BACKGROUND: The fruit of the Terminalia chebula tree has been widely used for the treatment of various disorders. Its anti-diabetic, anti-mutagenic, anti-oxidant, anti-bacterial, anti-fungal, and anti-viral effects have been studied. Dental plaque bacteria (DPB) are intimately associated with gingivitis and periodontitis. In the quest for materials that will prove useful in the treatment and prevention of periodontal disease, we investigated the preventive effects of an ethanol extract of Terminalia chebula (EETC) on DPB-induced inflammation and bone resorption.
BACKGROUND: The prevalence of diabetes mellitus, or DM, in the United States is increasing steadily. The increasing longevity of the American population and more effective diagnostic protocols mean that the dental practitioner will be treating an increasing number of patients with the disease. METHODS: The authors present relevant information about DM, including a recently revised nomenclature system, pathophysiology, complications, new diagnostic criteria, medical and dental management considerations, and associated oral conditions.
The International Journal of Oral & Maxillofacial Implants
This patient report concerns etiologic factors leading to a failed natural dentition, masticatory function, and poor dental esthetics in a 30-year-old woman. The surgical and restorative treatment provided for the patient was designed to address her dental phobia, location of residence, and debilitated oral condition.
Many uses of hypnosis in dentistry have been described in the literature including anesthesia, analgesia, anxiety management, treatment for bruxism, to control gagging, and the alteration of salivary flow and bleeding control during treatment. However, very few references have been made specifically regarding the use of hypnosis with patients who have periodontal disease, a wide spread chronic inflammatory disease affecting the oral cavity of about 80% of the population.
Periodontal diseases continue to be most commonly occurring oral diseases in modern times. Many therapeutic modalities have been tried and tested to relieve these problems. The conventional therapy--scaling and root planing (SRP)--stands out to be the most used mode of treatment, and other treatments remain applicable as adjuncts to SRP, including acupuncture, acupressure, and aromatherapy. The present article discusses the applications of the abovementioned therapeutic modes and their relevance in current scenarios.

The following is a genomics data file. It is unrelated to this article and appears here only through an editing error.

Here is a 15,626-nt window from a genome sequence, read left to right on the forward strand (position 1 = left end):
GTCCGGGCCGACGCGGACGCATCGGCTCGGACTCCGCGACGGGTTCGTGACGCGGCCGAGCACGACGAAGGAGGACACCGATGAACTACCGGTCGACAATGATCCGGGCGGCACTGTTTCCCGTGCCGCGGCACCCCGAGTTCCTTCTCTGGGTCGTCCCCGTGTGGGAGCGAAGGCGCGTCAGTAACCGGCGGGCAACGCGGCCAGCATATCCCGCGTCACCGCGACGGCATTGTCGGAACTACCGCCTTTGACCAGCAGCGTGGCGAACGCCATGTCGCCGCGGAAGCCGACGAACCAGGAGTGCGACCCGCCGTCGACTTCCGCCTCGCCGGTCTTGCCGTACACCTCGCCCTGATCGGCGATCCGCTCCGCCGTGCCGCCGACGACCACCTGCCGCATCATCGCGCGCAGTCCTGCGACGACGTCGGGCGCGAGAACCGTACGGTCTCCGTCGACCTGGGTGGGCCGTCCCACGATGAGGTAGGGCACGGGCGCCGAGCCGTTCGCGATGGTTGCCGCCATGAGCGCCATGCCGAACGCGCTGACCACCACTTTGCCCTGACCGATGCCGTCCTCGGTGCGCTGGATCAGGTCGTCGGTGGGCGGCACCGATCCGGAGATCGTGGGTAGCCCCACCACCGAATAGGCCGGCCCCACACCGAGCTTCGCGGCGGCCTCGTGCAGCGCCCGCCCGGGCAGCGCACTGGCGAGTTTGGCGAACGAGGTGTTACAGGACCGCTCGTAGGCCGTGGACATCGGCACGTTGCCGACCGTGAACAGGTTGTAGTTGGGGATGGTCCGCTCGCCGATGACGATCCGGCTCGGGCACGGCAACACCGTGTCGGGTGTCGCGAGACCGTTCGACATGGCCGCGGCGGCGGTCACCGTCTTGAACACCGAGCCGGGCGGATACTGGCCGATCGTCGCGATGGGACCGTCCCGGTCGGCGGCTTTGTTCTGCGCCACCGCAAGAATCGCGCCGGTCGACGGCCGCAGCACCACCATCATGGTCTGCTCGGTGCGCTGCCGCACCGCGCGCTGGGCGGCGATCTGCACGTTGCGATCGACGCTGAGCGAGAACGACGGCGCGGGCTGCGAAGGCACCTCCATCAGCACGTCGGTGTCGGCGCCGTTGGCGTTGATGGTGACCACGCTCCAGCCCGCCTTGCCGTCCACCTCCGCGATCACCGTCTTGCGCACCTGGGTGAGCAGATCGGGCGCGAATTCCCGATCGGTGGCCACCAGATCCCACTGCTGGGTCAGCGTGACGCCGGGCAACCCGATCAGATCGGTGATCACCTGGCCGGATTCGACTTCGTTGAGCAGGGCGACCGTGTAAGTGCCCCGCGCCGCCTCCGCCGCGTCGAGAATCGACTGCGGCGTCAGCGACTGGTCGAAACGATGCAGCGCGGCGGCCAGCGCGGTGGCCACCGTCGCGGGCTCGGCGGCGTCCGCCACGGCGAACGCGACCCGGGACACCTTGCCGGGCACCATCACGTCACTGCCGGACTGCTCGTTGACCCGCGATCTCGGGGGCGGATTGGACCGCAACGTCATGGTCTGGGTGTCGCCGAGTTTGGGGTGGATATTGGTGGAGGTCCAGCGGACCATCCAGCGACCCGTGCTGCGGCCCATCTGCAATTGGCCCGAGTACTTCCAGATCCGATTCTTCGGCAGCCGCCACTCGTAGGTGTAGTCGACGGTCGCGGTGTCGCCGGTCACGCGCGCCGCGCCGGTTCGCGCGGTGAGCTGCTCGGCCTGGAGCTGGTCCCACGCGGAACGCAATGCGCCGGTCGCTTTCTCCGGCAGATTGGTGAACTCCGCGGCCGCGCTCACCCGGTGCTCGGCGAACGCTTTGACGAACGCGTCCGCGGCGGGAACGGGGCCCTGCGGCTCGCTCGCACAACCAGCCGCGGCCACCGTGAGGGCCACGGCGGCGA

BACKGROUND: Ayurveda, an ancient medical science originating in India, also is practiced in the United States. The authors conducted a study primarily to explore the involvement of Ayurvedic practitioners in treating oral diseases. METHODS: Eighty-five practitioners participated in this cross-sectional survey. The authors obtained self-reported data on demographics of the practitioners, the general and oral health conditions they treated, and the treatment modalities used. They performed descriptive statistical and logistic regression analyses by using statistical software.
Although the main reservoir of Candida spp. is believed to be the buccal mucosa, these microorganisms can coaggregate with bacteria in subgingival biofilm and adhere to epithelial cells. The treatment of periodontal disease includes scaling and root planning (SRP) associated with proper oral hygiene. However, some patients may have negative responses to different therapeutic procedures, with a continuous loss of insertion, so the use of antimicrobials is needed as an adjuvant to SRP treatment.
Few studies have prospectively examined predictors of change in plasma concentrations of 25-hydroxyvitamin D [25(OH)D]. We sought to determine the predictors of 5-y change in 25(OH)D. Plasma 25(OH)D concentrations were assessed at baseline (1997-2000) and 5 y later (2002-2005) in 668 postmenopausal women enrolled in the Osteoporosis and Periodontal Disease Study. Baseline and changes in demographic, dietary, lifestyle, and health-related factors were tested as predictors of change in 25(OH)D concentrations by using multivariable linear regression.